13 Best Sights in Bocas del Toro Archipelago, Panama

Autoridad de Tourismo Panama

The local office of the Panamanian Tourism Authority, housed in a large Caribbean-style building on the water, can supply you with all the standard info about Bocas and Panama.

Bahia Honda

About 20 Ngöbe homes are scattered around Bahia Honda, and a group of indigenous families runs a rustic restaurant about five to 10 minutes by boat from the Red Frog dock. The restaurant is administered mostly by the women of Bahia Honda. Hiking and boating tours, organized through La Loma Jungle Lodge or directly with local guide Rutilio Milton (call one day in advance to arrange the tour), include exploration of a cave with bats clinging to the stalactite-laden ceiling. The trip up the creek to get there is as spectacular as the cave itself, with plenty of opportunities to see sloths, monkeys, cayman, birds, and the occasional snake. The adventure also includes a simple lunch, a weaving demonstration, and a chance to purchase handicrafts such as chácaras (colorful woven jute bags).

Boca del Drago

As the best beach on the island, Boca del Drago is part of a tiny fishing community in the northwest corner that overlooks the mainland. The water at the coconut palm–lined beach is usually calm, which makes for good swimming and snorkeling. It's a popular destination for boat tours and makes for the quintessential photo of orange starfish beaming beneath clear, shallow waters. There are several food vendors and the small Yarisnori restaurant on the beach serves decent seafood with plenty of cold beer. Amenities: food and drink. Best for: snorkeling; swimming; walking.

Isla Colón, Panama

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Bocas Butterfly Garden

A few minutes west of town by boat is the Bocas Butterfly Garden, where native butterfly species inhabit a screened flyway and a trail leads through a small forest reserve.

Crawl Cay

Just east of Macca Bite is Crawl Cay, a large reef that holds an impressive array of coral heads, colorful sponges, large sea fans, and hundreds of small reef fish. It is an excellent spot for snorkelers, who can simply float over the reef and watch the show. The reef also has enough marine life in and around its innumerable crannies to entertain experienced divers. It is sufficiently sheltered that the water there is usually calm and clear, even when the sea is too rough for diving at Cayos Zapatillas. Bring drinking water, reef-safe sunscreen, and cash if you plan to dine at one of the over-the-water restaurants.

Isla Bastimentos, Panama

Finca Los Monos Botanical Garden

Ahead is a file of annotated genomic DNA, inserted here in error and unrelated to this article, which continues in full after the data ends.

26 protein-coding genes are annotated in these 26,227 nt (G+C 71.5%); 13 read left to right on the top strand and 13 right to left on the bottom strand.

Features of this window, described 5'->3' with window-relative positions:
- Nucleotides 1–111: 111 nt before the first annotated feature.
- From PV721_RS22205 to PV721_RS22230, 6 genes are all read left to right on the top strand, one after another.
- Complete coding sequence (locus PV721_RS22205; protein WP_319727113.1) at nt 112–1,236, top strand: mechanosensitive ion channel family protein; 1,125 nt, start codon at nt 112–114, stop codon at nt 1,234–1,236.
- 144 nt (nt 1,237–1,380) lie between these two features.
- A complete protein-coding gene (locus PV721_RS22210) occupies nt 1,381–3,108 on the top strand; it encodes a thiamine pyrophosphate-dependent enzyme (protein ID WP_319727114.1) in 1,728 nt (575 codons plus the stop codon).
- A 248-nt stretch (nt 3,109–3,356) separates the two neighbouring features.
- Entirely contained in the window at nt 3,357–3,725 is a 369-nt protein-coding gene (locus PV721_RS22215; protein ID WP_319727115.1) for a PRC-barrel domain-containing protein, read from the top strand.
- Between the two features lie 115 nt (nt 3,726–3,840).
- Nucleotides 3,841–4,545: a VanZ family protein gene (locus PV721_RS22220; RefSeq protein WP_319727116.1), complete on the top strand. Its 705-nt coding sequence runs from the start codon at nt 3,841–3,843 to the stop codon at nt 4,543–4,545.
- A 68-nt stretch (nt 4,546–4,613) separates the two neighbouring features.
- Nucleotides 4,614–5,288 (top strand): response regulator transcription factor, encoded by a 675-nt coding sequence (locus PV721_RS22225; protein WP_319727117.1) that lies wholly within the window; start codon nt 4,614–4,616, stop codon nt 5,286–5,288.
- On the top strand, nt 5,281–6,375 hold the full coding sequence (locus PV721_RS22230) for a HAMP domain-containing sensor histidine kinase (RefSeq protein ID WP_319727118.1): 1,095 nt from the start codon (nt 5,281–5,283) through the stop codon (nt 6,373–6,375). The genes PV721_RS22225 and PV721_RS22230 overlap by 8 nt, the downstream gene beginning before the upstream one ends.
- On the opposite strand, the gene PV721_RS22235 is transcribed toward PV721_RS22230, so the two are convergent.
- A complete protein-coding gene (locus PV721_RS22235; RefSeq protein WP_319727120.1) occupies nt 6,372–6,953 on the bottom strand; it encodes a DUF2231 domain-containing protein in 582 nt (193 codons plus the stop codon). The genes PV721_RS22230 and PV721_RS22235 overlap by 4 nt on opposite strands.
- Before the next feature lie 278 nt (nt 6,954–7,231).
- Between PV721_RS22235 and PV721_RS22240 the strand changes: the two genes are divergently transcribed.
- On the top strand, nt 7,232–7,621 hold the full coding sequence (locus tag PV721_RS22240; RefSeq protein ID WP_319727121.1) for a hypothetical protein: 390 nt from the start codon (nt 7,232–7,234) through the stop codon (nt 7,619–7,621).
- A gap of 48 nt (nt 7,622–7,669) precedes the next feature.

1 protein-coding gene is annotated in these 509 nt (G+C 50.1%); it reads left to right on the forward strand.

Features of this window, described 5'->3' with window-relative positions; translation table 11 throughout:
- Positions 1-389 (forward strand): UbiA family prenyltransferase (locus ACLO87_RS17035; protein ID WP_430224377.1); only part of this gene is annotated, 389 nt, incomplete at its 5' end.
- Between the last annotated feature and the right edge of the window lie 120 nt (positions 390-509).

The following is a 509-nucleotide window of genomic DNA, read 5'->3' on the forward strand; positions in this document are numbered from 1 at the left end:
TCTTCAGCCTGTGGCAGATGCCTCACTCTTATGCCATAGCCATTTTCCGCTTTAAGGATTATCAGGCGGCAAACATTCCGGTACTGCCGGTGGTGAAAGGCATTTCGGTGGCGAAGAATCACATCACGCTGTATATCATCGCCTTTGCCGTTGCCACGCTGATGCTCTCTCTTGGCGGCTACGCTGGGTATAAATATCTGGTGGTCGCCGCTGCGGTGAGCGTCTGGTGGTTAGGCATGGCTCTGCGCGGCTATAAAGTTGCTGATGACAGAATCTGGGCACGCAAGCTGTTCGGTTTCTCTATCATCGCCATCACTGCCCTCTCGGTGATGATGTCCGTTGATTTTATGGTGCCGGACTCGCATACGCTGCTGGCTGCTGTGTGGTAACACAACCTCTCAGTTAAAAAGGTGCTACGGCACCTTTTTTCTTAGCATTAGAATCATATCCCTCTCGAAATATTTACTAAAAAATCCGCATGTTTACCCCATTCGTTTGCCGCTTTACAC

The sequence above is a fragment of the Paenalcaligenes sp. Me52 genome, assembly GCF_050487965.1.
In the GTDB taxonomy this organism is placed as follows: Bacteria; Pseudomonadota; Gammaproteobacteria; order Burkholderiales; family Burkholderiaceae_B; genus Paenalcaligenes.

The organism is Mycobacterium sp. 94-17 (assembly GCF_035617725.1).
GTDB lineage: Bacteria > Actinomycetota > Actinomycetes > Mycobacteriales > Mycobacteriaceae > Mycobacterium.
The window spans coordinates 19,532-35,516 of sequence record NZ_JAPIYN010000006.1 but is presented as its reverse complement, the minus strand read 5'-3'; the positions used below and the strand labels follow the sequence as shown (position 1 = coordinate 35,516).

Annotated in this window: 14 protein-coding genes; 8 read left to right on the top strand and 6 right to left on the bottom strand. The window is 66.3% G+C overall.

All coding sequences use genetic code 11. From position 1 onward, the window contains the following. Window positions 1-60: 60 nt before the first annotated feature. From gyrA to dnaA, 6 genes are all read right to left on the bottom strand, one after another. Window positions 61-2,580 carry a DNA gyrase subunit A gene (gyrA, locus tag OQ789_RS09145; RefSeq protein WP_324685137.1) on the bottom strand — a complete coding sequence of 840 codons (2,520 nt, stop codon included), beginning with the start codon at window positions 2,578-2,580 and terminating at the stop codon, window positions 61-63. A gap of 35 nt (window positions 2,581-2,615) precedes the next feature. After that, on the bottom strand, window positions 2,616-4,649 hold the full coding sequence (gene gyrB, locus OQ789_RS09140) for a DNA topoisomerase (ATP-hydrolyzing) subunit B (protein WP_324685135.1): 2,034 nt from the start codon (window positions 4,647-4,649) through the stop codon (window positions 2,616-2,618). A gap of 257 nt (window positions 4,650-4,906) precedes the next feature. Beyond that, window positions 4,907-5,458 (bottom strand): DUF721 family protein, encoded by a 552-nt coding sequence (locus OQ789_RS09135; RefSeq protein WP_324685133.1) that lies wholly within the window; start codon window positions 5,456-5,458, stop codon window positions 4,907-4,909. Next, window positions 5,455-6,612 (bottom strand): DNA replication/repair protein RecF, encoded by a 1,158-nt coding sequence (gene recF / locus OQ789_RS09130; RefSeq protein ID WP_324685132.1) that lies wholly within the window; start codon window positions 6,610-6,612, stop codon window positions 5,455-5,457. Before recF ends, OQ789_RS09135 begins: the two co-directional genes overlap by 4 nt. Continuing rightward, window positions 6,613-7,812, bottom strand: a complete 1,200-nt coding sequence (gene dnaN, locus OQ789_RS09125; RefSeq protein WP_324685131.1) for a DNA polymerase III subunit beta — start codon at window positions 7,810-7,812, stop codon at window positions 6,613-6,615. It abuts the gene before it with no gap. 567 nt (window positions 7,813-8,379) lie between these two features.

Finca Los Monos Botanical Garden has a large collection of heliconia, ginger, palm, and fruit trees in a rain forest setting with plenty of wildlife. In addition to the standard tours offered twice a week, bird-watching tours at 6:30 am and 4:30 pm can be arranged with prior reservation.

Parque Nacional Marino Isla Bastimentos

Much of the park is virtually inaccessible, especially the island's forested interior, but you can see most of its flora and fauna in the private reserves of adjacent jungle lodges. That wildlife includes tiny, bright-red poison dart frogs, green iguanas, two-toed sloths, ospreys, parrots, toucans, and collared manakins. The park's coral reefs protect even greater biological diversity, including spiny lobsters, sea stars, barracuda, various snapper species, and countless colorful reef fish.

Most people experience the park's reefs at the postcard-perfect, coconut-palmed Cayos Zapatillas, two cays southeast of Bastimentos that are the park's crown jewels. The Cayos' most impressive scenery is actually in the surrounding ocean, which holds 1,200 acres of protected coral reef ranging from a shallow platform around the islands to steep walls pocked with caves. Scuba divers explore the reef's outer expanses, while snorkelers enjoy views of the shallow platform adorned with some impressive coral formations. The park tends to have more fish than Crawl Cay and other unprotected dive spots, and divers can expect to see tiny angelfish, parrot fish, squirrelfish, octopuses, eels, stingrays, and countless other marine creatures. When seas are rough (as they often are between December and March), scuba diving is limited to the leeward side of the island, making Crawl Cay a more attractive dive spot at that time. The island has a ranger station and a small nature trail through the forest. Bring sunblock, insect repellent, a hat, a towel, water, and snorkeling gear.

Parque Simón Bolívar